A BIOBETTER APPROACH
In contrast to the regulations for biosimilars, the route to approval for a biobetter is clear. A full biological licence
application (BLA) will be required in the US, and the equivalent procedure will be required in other markets. The cost of
bringing a new product through the BLA process has been estimated at $1.24 billion (13). This figure, however, incorporates
a 30% success rate for molecules entering the process. With biobetters, it is arguable that the success rate will be significantly
higher because the target and efficacy of the originator product are known. Thus, failures during the development period will
be due to unwanted side effects, as opposed to lack of efficacy. The average development costs for a biobetter will therefore
be closer to the estimated direct costs for a single product of $375 million.
As each modified molecule progresses through the development process, more is learned about the effect of the modifications,
and this knowledge can then be applied to the design of studies to test subsequent molecules. As a result, companies can further
improve success rates by developing platform technologies. Using consistent platforms also reduces manufacturing design costs
and can simplify the analytical characterization program. A typical example of the platform approach is the carboxy terminal
peptide attachment developed by Washington University in St Louis, MO. Merck brought a follicle-stimulating hormone (FSH)
modified in this way to the European market as Elonva. Prolor Biotech is using the technology as well, to develop modified
HGH (Phase I completed), Interferon (preclinical), Factors VII and IX (preclinical), EPO (preclinical) and other therapeutic
peptides. The platform approach is also readily applicable to antibodies. MedImmune and Xencor are among those modifying amino
acid sequences in the Fc domain to develop biobetter versions of existing monoclonal treatments.
Platform approaches also allow smaller companies to enter the market. By developing and protecting the technology of the modification,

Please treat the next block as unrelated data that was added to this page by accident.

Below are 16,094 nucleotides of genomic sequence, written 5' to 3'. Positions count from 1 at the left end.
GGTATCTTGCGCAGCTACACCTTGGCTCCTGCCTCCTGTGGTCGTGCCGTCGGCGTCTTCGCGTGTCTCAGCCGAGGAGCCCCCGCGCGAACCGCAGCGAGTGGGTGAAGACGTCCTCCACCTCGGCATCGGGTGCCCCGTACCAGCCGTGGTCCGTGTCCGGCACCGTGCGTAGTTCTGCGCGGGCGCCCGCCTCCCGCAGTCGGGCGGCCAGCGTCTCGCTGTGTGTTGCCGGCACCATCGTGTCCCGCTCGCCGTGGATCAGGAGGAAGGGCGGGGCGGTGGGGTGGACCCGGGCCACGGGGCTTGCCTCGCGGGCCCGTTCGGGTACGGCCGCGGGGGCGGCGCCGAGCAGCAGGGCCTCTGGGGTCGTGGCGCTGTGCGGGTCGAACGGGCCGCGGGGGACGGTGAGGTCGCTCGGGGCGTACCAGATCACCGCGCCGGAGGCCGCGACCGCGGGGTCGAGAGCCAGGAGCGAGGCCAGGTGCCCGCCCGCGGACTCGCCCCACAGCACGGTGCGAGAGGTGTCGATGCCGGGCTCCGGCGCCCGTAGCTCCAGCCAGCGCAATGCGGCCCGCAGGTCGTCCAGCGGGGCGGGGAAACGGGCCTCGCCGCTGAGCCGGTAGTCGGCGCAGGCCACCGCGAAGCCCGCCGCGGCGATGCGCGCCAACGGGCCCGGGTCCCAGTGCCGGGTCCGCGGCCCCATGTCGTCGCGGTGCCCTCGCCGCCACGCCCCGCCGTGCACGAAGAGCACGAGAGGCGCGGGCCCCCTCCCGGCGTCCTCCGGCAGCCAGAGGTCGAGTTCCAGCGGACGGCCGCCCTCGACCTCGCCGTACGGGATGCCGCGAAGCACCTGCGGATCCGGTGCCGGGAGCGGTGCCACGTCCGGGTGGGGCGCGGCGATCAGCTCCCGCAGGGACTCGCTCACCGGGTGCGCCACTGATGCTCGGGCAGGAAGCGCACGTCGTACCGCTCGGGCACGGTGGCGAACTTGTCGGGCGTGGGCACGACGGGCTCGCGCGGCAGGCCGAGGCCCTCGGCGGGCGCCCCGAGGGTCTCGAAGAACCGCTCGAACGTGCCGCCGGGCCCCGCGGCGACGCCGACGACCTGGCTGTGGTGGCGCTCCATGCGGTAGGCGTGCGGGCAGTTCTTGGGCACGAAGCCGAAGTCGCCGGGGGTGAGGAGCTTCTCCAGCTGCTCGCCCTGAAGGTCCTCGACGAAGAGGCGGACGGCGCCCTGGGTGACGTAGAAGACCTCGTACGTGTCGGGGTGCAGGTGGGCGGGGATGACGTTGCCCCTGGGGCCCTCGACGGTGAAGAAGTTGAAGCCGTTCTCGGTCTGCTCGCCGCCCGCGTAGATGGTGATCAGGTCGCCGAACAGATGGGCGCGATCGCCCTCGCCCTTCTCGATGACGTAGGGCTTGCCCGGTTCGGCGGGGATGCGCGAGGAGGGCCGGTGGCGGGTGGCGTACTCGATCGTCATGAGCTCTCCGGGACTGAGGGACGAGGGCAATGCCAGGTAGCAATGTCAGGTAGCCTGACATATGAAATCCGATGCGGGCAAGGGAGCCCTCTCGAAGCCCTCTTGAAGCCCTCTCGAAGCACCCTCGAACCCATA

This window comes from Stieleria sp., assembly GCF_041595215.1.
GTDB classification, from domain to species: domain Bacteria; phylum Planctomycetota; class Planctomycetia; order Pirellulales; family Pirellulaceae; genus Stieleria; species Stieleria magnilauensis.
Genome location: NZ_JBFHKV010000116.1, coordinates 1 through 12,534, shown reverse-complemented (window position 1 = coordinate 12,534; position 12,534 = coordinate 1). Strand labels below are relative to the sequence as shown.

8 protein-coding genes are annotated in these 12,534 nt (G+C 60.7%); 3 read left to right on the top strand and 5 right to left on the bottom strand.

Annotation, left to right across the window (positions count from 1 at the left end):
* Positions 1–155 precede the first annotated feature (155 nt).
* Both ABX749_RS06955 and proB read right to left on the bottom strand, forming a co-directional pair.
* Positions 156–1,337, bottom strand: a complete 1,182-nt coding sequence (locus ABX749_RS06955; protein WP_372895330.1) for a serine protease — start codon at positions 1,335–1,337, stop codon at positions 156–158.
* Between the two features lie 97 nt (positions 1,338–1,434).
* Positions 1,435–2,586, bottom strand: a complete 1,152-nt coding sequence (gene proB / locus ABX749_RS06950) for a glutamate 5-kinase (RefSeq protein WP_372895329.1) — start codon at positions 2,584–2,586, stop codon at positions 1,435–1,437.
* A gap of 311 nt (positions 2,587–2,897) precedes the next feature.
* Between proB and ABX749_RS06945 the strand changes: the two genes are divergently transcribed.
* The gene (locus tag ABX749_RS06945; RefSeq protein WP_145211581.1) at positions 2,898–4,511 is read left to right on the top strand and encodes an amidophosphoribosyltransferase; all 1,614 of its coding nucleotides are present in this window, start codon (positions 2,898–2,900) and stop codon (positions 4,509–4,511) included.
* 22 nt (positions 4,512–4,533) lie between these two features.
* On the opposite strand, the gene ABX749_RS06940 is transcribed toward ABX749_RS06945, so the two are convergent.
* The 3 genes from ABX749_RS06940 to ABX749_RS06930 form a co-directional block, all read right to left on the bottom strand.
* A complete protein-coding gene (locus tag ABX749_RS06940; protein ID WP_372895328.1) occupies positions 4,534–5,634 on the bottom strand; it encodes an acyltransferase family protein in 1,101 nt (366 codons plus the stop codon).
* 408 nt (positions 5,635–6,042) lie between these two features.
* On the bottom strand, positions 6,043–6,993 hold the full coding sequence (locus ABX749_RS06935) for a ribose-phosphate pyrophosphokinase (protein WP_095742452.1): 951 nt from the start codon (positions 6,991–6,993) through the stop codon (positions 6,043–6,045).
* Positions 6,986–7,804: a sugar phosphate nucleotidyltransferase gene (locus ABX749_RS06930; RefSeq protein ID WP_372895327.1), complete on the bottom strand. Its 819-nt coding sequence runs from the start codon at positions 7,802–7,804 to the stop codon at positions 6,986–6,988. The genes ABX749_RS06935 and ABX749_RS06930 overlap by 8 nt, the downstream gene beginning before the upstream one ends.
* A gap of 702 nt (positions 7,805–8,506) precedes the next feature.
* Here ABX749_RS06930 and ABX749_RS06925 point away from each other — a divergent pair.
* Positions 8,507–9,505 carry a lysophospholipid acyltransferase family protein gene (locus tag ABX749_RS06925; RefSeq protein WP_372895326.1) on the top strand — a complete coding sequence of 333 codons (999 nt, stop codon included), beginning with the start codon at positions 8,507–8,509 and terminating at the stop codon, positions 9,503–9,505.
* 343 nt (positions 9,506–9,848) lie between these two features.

such companies can enter partnerships with larger organizations that have the necessary production, distribution, and sales
capability, rather than funding the full development package themselves.
If the costs of bringing a biobetter to market are two- to fourfold higher than those of a biosimilar, what are the advantages?
The most obvious is that the product will be new, and therefore subject to 12 years of market exclusivity in the US. In Europe
and other markets, exclusivity is more closely aligned with patent protection. The data from the European experience of biosimilar
competition presented above suggest that biosimilar competition will be weak, and thus a long period of exclusivity may not
be as necessary for profit generation as would be expected. The benefits to the license holder will be earned by the nature
of the product; its improved characteristics must be used to attract patients and increase sales. While the biosimilar aims
to take market share by being slightly cheaper than the originator, the biobetter has to gain market share on merit alone.
Sales presentation of a newly approved biobetter will thus extol the benefits of the product rather than relying on price
alone to drive business.
What are the potential benefits to patients? The main intention of the BPCIA was to drive down costs of biologics to the healthcare
system, recognizing that biologics will form an increasing component of the drug expenditures and have high relative treatment
costs compared with traditional small molecules. The Federal Trade Commission report estimated that the introduction of biosimilars
represented a potential savings of 10%–30% (8). Given the European experience of biosimilar uptake and the effect of biosimilar
introduction on originator price, the overall impact on the drugs bill for a particular indication where biosimilar treatment
becomes available is likely to be a 10–20% reduction (8).
A biobetter will command a premium price for its improved characteristics, but the improved dosing regimes common to such
products can result in significant cost savings for the treatment of a particular indication. For example, based on the treatment
used in a pivotal trial for Neulasta—an Amgen biobetter version of their own Neupogen—a single treatment cycle costs $3400
for Neulasta and $6000 for Neupogen, despite the unit prices being $3400 and approximately $300 (body weight dependent), respectively
(14). The biobetter in this case represents a 40% reduction in overall costs for the healthcare provider.